Medicare Hospital Coverage and the NOTICE ActMedicare Hospital Coverage and the NOTICE Act

A hospital stay is lot to deal with. You or your loved one may be in pain, worried, and uncertain about what happens next. On top of that, many seniors find that treatments and post-hospital care they assumed would be fully covered by Medicare are not—leaving them responsible for thousands of dollars in co-insurance, prescription costs, and skilled rehabilitation facility expenses.

What keeps these patients from receiving full Medicare coverage? They were listed as under observation during their hospital stay rather than admitted  even in cases when they spent 3 or more nights in the hospital, which is the threshold for full Medicare coverage for in-hospital care and post-hospital rehabilitative care. In some cases, patients assume they’ve been admitted and are blindsided by bills.

This year (2016), after lobbying by patient advocates and senior groups, hospitals nationwide will be required by law to tell patients their status—a change that can help patients save money, appeal their status, and plan for affordable care.

What the NOTICE Act will change for patients

As of August 2016, hospitals must give you written notice of your status (“under observation” or “admitted”) after you’ve been in the hospital for more than 24 hours and before you’ve been under observation for 36 hours. The notice must explain why you haven’t been admitted and how observation status may affect your medical bills, both those incurred during your hospital stay and any prescribed follow-up care in a skilled nursing facility.

In the meantime, what should you do?

If you or a loved one are in the hospital for more than 24 hours, ask for your status and ask the doctors treating you if they plan to recommend skilled nursing care after you leave the hospital. If ‘yes,’ or if you’re under observation for more than a full day, try to persuade the physician or staff to admit you.

If the hospital won’t admit you, the non-profit Center for Medicare Advocacy recommends on its website that you ask your doctor to prescribe home health care. Medicare usually pays for it if you’re homebound and need skilled nursing care. If your doctor decides that’s not a suitable option, CMA advises appealing your case to Medicare. You’ll most likely have to pay the nursing home up front, and the Medicare appeals process is long, so it’s a good idea to start the appeals process as soon as possible.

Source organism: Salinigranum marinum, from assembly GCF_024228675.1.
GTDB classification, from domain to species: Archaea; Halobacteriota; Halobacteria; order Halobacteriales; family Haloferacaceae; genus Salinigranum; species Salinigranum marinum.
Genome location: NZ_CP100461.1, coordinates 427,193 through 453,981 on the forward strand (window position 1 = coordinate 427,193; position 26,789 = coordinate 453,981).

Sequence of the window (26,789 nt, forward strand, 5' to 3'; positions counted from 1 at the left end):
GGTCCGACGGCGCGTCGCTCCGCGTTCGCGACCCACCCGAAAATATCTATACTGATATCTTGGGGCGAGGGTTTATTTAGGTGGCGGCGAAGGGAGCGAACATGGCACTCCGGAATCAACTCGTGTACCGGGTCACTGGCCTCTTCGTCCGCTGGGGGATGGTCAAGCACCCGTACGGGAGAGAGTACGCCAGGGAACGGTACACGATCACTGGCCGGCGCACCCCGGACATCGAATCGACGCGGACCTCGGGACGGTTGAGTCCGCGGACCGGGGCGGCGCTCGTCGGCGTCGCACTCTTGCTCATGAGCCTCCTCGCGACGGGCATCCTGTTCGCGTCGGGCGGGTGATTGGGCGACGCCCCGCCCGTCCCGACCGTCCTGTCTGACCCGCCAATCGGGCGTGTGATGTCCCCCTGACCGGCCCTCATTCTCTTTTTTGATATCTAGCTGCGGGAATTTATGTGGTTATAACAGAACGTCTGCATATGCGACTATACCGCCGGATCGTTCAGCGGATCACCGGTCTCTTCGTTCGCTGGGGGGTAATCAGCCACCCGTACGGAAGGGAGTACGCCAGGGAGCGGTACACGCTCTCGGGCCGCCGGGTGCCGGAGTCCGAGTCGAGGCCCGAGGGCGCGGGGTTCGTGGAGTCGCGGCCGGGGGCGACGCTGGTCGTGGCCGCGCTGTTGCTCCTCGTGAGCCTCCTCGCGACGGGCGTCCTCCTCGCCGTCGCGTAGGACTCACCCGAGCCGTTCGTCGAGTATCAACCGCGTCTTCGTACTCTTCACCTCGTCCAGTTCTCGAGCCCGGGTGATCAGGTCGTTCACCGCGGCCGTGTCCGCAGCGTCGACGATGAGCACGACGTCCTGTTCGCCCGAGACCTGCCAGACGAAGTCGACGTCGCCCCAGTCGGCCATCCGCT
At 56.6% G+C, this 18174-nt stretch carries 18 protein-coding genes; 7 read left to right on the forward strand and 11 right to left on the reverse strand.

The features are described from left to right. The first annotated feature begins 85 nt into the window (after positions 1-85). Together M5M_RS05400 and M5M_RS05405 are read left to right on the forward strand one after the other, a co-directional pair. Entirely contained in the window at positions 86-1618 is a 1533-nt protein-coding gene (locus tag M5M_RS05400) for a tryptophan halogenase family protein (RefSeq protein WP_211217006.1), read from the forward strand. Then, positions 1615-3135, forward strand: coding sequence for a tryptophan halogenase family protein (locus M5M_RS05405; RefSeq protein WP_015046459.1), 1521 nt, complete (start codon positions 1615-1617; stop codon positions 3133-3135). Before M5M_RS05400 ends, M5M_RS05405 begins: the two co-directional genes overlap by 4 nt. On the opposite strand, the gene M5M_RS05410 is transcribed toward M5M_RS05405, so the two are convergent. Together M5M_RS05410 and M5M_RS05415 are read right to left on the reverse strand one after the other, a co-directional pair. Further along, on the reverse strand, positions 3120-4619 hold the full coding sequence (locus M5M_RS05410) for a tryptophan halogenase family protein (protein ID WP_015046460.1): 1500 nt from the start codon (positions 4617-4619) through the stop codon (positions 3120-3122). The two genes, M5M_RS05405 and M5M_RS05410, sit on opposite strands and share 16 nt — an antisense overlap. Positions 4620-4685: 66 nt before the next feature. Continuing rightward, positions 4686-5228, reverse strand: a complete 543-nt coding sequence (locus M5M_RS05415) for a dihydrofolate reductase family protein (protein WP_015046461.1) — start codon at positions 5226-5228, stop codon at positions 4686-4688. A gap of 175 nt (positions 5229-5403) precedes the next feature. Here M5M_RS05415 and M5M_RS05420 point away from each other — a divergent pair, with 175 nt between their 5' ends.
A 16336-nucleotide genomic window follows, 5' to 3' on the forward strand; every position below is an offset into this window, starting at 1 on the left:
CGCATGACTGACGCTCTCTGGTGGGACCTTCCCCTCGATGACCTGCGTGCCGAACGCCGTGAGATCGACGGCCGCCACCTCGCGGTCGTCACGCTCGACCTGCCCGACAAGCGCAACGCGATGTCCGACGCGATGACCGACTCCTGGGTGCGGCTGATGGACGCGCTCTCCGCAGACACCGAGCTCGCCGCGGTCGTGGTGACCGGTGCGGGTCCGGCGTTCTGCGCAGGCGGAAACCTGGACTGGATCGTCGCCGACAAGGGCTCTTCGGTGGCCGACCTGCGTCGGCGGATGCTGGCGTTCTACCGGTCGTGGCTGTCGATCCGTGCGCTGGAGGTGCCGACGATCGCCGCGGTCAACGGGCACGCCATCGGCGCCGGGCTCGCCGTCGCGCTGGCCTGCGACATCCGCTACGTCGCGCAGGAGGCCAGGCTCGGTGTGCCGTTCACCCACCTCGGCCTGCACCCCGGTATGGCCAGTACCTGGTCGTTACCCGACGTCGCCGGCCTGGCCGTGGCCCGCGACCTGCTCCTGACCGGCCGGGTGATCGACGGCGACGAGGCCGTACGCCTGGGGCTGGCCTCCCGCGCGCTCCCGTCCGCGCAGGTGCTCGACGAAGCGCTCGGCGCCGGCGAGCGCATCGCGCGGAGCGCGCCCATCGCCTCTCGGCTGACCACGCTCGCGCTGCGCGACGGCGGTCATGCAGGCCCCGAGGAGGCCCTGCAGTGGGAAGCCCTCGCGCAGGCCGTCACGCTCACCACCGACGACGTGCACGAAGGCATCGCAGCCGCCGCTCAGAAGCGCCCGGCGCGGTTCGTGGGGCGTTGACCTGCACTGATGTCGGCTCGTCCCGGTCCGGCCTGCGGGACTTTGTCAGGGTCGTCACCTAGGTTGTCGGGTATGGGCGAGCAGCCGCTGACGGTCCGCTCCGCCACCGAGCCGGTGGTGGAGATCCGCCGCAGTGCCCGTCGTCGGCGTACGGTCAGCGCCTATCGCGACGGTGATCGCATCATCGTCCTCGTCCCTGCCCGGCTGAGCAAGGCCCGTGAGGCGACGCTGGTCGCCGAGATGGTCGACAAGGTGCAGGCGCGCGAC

What NOT to do

One hospital CEO told industry publication Becker’s Hospital News that the number of patients leaving the hospital against medical advice rose when they were told they were under observation rather than admitted. Leaving can be a risky choice, especially if your condition isn’t fully stable. The prospect of high medical bills is daunting, but untreated health conditions can get worse and cost more in the long run.

Where to find help and more information

The Center for Medicare Advocacy’s free Self-Help Packet for Medicare “Observation Status” explains Medicare’s policy and its consequences. It also gives you a step-by-step guide to avoiding observation-status related medical expenses and appealing them if you cannot be admitted. You can also contact the CMA at (860) 456-7790 with questions about the process.

Casey Kelly-Barton is an Austin-based freelance writer whose childhood was made awesome by her grandmothers, great-grandmother, great-aunts and -uncles, and their friends.


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